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    Shandong Binzhou Zhiyuan Biotechnology Co.,Ltd

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    Email: info@cydextrin.com

    Add: Boxing Economic Development Zone, Binzhou, Shandong, China

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A Versatile Environmental Impedimetric Sensor For Ultrasensitive Determination Of Persistent Organic Pollutants (POPs) And Highly Toxic Inorganic Ions

1 Introduction

Electrochemical methods, which can offer excellent merits in terms of high sensitivity, easy-use, and low cost, have been widely employed in clinical, industrial, environmental, and agricultural applications.[1] Especially in environmental science, a series of great results have been obtained in the electroanalysis and quantification of toxic micropollutants,[2] which was achieved mainly based on the redox reactions of target analytes. However, as for such ubiquitous persistent organic ­pollutants (POPs) as polychlorinated biphenyls (PCBs) existing in the environment, their direct electrochemical determination has rarely been reported owing to their chemical inertness and insulating properties,[3] which was recognized to be the limitation in the development of electrochemical techniques. Besides, in the case of such inorganic ions as Cr(VI), As(III), and As(V), their electrochemical determination was strongly dependent on the using of noble metal nanomaterials and their structures and morphologies of (e.g., gold, silver, and platinum). Gold nanofilm, Au(111)-like Au electrode, 3D gold nanodendrite network, silver nanoparticles, polymer film platinum nanocomposite, and highly ordered platinum-nanotube array electrode were therefore designed and fabricated in a complicated way aiming at a more sensitive electroanalysis of such inorganic ions.[4] Meanwhile, strongly acidic media (e.g., HCl, H2SO4, HClO4, and HNO3) were mainly employed as electrolytes,[4e],[5] which could cause the problems of hydrogen evolution and ­undesirable corrosion. Considering the severe adverse toxic effects of persistent toxic substances (PTS) including POPs and highly toxic inorganic ions in environment and human health, such as genotoxicity, tumor promotion, lung cancer, skin allergy, and arsenicosis,[6] it is critically challenging and necessary to explore the novel and simple electrochemical method on their determination.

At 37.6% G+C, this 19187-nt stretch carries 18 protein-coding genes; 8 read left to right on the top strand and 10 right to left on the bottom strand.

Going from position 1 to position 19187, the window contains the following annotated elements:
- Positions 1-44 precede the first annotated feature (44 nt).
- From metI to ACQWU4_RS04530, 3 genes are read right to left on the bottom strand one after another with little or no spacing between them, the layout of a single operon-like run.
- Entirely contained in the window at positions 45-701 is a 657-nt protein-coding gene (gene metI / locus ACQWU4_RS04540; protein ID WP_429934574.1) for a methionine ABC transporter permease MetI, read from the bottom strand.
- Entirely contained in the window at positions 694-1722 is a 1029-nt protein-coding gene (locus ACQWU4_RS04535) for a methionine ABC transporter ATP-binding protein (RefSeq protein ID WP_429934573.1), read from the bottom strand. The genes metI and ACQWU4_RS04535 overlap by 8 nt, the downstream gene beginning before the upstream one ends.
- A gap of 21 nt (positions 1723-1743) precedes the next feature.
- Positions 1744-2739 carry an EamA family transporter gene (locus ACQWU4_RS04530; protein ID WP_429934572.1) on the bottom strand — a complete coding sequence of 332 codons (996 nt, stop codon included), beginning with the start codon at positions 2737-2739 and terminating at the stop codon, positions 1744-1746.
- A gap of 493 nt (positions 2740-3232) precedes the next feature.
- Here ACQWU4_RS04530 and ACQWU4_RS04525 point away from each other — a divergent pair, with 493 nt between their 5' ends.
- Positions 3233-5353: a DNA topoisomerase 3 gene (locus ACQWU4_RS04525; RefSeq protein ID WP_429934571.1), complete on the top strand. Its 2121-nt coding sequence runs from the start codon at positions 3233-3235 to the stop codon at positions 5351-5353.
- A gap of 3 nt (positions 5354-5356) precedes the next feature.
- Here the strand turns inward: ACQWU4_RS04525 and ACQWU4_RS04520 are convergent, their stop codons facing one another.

Alternatively, electrochemical impedance spectroscopy (EIS) is currently attracting a great deal of attention, which is a powerful and efficient tool for analyzing the electrode-solution interface and sensitively detecting that change in complex electrical resistance.[7] Recently, EIS technique has been developed for studying the fundamental and applied electrochemistry and materials science, including characterization of materials,[8] biosensors in sensing of bacterial, DNA or protein,[9] corrosion science,[10] fuel cell, and batteries.[11] Despite these abroad applications, only a few studies have reported on the electrochemical detection of POPs at μm level by our group,[12] which could not satisfy the demand of environmental science. In combination with the excellent properties of microelectrode and nanoelectrode, we expect that the ultrasensitive analysis of POPs and highly toxic inorganic ions could be achieved based on EIS technique. To the best of our knowledge, such interesting and meaningful work has not been developed.

Herein, we demonstrate an impedimetric sensor for PTS determination by introducing mercapto-β-cyclodextrin (β-CD) self-assembly monolayers (SAMs) onto 2 mm, 25 μm, and 400 nm diameter gold electrodes. Cyclodextrins (CDs) explored as molecular hosts are capable of including small hydrophobic molecules inside their cavities in aqueous media.[13] The sensing mechanism is based on the formation of guest–host complexes or the hydrogen bonding between Cr(VI), As(III), and As(V), and β-CD under neutral conditions (pH 7.4), as well as the formation or dissociation of Mm(OH)n−β-CD complexes (M: Cu(II), Zn(II), Cd(II), Pb(II), and Mn(II)) through a reversible pH-stimulation. The complexes cause the specific inhibition of electron transfer of the redox probe, Fe(CN)63−/4−, in the sensing interface, leading a change in electron-transfer resistance before and after sampling. The results suggest that such a simple and smart platform with mercapto-β-CD modified gold microelectrode is expected to be useful in the impedance analysis of PTS (including POPs and highly toxic inorganic ions) with ultrasensitivity.

2 Results and Discussion